On July 21, 2014, Rabbi Menachem Creditor, a politically progressive Jewish religious leader from Berkeley, California, wrote on Huffington Post, "I'm done apologizing for Israel." In the blog he defended Israel's "defensive responses to Hamas" and defends his right to be a Zionist and a supporter of the right of Israel to exist as a Jewish state. He also condemned what he described as anti-Semitism he saw at pro-Palestinian demonstrations in Boston, Los Angeles, Antwerp, Belgium, and Paris. At last count his blog received over 57,000 "Likes," 9,400 "Shares," over a thousand "Tweets," 772 "emails," and 388 comments; clearly he his a broad following. As a secular American Jew who also identifies as a progressive and neither a Zionist nor an anti-Semite, this is my response to Rabbi Creditor.
On Thursday July 24, 2014 sixteen people were killed in explosions at the United Nations school at Beit Hanoun in Gaza. Israel claims it is not responsible for the bombing and accuses Hamas. Hamas denies the accusations and blames Israel for the attack and deaths. People in the United Nations school where Palestinians had sought safe haven from the Israeli air assault on Gaza reported from three to five blasts and accused Israel of the shelling. The United Nations could not confirm the source of the blasts but one thing is clear. On Monday, the Israeli military warned that the school should be evacuated and the area was a possible target for Israeli bombing. Unfortunately, the people had nowhere to go. Whether Israel set off the explosions or not, there is no excuse for military action in the area of the school.
While Americans including Creditor tend to defend or apologize for Israeli actions, the rest of the world condemns them. The United Nations Human Rights Council voted to authorize a commission of inquiry into alleged war crimes in Gaza. The United States was the only country to vote "no." A CNN/ORC International poll found that a majority of Americans, almost 60%, believe that Israel's military actions in Gaza are justified. According to a recent Pew Research poll, over 50% percent of Americans sympathize with Israel, while fewer than 15% sympathize with the Palestinians. However, a 2013 Pew survey found attitudes nearly reversed in Europe. In Great Britain, almost half of the people polled had an unfavorable view of Israel and in Germany and France it was over sixty percent. An Israel spokesperson dismissed this as European anti-Semitism, but that charge can no longer be used to shield Israeli policy from public scrutiny.
On July 24, 2104, I heard a radio report by former United States Major Mike Lyons, a CBS News Military Analyst. Lyons, analyzing events in Gaza from a military perspective without siding with either of the combatants, made three important points. He described Israeli military policy as Machiavellian, willing to take short-term criticism and casualties for long-term gain. He believed it would take Israeli forces about another week to achieve their goal, crippling the ability of Hamas and Palestinian forces in Gaza for a decade. The third point was even more telling. He argued that this was a well-planned operation. Israel was prepared for the attack on Gaza, it was not a sudden response to Palestinian actions. Israel knew where Palestinian tunnels were located and munitions were hidden and went into Gaza to destroy them.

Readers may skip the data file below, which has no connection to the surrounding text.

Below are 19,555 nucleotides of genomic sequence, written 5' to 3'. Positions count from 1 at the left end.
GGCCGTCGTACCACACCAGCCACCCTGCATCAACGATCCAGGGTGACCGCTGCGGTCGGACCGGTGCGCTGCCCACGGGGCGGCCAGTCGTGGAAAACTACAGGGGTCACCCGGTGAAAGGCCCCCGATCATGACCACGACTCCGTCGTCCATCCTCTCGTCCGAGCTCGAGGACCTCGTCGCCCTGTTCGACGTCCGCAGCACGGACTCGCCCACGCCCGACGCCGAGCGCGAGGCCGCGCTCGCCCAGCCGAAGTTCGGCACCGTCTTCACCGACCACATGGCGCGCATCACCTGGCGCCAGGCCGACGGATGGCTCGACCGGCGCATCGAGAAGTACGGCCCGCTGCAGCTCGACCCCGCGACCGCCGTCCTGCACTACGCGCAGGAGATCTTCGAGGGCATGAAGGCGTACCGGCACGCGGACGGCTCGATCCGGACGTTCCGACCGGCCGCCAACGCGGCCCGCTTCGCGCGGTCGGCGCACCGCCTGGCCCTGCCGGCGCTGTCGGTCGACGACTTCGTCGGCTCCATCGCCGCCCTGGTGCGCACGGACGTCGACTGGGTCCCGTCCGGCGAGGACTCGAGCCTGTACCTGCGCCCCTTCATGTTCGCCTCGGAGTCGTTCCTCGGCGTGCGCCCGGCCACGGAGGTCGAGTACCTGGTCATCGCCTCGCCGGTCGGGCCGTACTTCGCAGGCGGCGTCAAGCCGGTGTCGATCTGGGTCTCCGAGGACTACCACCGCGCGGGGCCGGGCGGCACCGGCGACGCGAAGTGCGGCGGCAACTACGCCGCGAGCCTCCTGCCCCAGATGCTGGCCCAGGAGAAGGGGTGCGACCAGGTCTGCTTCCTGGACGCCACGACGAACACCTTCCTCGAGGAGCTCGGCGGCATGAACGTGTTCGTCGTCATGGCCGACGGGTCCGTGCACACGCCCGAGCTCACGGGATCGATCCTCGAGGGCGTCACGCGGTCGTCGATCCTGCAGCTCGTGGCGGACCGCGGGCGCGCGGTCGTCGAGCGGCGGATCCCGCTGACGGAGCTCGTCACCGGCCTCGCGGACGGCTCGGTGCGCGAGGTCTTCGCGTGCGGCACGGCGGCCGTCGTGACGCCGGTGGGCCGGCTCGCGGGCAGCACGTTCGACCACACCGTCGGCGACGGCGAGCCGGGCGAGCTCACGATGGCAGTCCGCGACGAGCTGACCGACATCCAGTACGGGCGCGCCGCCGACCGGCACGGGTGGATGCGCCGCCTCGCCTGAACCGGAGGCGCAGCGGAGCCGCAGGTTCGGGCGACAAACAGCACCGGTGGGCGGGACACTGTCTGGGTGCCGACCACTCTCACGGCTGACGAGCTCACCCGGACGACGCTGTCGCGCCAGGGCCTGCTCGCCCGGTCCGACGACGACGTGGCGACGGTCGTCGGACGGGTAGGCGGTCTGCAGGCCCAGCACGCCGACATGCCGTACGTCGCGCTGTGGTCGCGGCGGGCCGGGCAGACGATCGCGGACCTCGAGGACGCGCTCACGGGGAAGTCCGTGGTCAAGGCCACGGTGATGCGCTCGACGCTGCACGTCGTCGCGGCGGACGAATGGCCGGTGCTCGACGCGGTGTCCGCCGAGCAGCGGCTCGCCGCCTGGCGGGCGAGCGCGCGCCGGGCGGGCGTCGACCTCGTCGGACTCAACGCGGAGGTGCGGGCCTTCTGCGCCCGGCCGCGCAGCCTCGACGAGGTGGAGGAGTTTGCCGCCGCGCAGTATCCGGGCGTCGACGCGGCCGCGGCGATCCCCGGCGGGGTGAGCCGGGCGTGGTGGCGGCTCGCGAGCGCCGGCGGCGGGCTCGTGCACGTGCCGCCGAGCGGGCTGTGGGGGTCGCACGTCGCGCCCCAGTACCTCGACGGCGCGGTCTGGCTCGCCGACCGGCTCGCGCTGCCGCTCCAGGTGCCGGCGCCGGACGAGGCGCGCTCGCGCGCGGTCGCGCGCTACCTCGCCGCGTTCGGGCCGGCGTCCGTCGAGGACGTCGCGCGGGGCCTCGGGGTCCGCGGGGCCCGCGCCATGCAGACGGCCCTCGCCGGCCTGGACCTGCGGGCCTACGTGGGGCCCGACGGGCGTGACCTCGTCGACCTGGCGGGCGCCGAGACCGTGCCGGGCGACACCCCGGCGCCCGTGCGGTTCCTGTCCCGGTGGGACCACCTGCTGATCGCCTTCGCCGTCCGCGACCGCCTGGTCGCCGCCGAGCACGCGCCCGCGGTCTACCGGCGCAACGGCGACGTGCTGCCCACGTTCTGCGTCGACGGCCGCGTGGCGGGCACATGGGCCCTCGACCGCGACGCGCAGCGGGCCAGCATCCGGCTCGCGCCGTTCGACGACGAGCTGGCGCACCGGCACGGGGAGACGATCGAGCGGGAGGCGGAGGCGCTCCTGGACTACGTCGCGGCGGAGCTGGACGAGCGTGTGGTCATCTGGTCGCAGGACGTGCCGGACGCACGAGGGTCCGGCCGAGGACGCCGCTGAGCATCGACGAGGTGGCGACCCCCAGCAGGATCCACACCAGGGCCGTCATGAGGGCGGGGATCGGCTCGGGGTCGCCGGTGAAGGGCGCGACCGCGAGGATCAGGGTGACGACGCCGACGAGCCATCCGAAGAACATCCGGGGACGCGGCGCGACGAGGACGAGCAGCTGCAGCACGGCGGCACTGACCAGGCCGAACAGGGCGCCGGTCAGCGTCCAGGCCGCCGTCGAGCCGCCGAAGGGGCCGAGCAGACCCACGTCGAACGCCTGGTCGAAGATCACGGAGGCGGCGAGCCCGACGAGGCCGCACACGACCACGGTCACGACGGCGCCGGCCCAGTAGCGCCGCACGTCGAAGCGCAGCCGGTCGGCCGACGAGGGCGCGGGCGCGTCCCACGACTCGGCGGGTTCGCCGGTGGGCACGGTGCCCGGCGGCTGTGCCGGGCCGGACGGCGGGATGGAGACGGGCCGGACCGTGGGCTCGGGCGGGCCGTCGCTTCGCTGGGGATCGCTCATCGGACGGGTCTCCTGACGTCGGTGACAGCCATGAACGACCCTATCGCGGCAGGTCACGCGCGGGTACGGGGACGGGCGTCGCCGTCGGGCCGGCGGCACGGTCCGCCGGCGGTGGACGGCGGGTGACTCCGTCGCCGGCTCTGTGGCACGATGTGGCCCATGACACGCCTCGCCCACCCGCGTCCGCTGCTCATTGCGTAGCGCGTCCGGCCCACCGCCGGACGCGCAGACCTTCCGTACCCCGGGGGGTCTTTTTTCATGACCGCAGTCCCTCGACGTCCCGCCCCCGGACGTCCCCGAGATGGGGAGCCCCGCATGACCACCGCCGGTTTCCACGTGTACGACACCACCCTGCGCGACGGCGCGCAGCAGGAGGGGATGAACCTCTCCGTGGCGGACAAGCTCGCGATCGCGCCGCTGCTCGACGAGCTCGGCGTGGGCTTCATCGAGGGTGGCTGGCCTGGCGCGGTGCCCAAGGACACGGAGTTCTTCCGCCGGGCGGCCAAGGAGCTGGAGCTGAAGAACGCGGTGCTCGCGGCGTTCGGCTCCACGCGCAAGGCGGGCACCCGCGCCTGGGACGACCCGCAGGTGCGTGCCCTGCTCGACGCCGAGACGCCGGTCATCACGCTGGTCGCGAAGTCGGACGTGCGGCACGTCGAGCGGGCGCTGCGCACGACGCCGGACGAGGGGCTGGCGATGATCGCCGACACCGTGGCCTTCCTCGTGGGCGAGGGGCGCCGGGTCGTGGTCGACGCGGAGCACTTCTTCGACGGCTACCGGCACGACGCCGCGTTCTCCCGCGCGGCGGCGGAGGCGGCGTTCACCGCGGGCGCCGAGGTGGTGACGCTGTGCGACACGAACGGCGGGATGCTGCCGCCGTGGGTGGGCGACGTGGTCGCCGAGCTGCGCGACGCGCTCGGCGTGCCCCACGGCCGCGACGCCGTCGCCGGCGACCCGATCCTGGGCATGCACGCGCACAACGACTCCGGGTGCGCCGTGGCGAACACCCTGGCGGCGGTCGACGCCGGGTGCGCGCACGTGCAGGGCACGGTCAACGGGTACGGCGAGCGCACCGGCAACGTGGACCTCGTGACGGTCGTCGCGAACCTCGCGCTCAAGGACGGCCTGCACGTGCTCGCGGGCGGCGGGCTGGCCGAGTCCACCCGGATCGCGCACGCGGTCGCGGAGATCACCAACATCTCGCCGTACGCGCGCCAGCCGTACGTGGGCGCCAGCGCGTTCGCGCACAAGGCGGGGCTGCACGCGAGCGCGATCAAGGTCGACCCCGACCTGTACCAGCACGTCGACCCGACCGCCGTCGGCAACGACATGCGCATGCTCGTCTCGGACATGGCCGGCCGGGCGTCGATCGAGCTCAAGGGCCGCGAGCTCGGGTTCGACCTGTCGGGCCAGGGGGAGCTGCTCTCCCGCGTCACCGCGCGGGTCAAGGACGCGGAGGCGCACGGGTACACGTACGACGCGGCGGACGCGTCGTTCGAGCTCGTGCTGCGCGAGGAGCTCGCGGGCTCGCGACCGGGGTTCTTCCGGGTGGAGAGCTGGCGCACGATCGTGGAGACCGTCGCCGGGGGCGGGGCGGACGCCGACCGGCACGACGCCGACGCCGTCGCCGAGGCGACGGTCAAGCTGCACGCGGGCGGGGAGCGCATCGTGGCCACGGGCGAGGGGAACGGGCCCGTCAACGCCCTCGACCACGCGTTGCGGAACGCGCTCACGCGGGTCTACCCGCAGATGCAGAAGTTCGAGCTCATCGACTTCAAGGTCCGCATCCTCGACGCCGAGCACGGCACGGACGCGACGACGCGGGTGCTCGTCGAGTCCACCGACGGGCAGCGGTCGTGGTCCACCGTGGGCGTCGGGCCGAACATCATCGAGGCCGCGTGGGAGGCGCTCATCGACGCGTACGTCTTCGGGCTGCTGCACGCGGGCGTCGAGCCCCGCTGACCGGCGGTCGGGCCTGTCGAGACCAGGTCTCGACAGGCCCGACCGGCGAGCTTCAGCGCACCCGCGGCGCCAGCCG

Roger Cohen, writing in The New York Times, accused Israeli Prime Minister Benjamin Netanyahu of pursuing a "status-quo strategy that keeps Palestinians divided and Israel dominant." "The price of this strategy,' according to Cohen, who is also not anti-Semitic, "is periodic violence. This is the third Gaza mini-war in six years." Cohen also made the point that Netanyahu rose to power partly by denouncing peace efforts in the past and in the last month has kept referring to Palestine territory on the west bank of the Jordan River as Judea and Samaria, terms used by settlers to justify Israeli annexation of Palestinian land. If Cohen and Lyons are correct, and I think they are, Israel bears the lion's share of the blame for this latest round of fighting. They prepared for it and they provoked it.
Maybe instead of apologizing Rabbi Menachem Creditor needs to be evaluating and criticizing Isreali action, which he confesses that sometimes he does. That other people do very bad things does not justify the behavior of Israel. That the survival of Israel is a legitimate end does not justify illegitimate means. You become what you do.
I teach beginning teachers that the only one in the room they can control is themselves and they are responsible for what they do in the classroom. The same goes for countries. The only country Israel can control is itself and it is responsible for its actions that have been horrific.
Israel does not desire peace or a Palestinian state. For Israel negotiations are a stalling tactic to maintain an unjust status quo. None of the things Creditor cites are excuses for bombing cities and killing civilians. What does he want Hamas fighters to do; stand in the street so they can be shot down? Jewish fighters in the Warsaw ghetto stayed in the buildings and fought block by block just as Hamas is doing. We should never forget.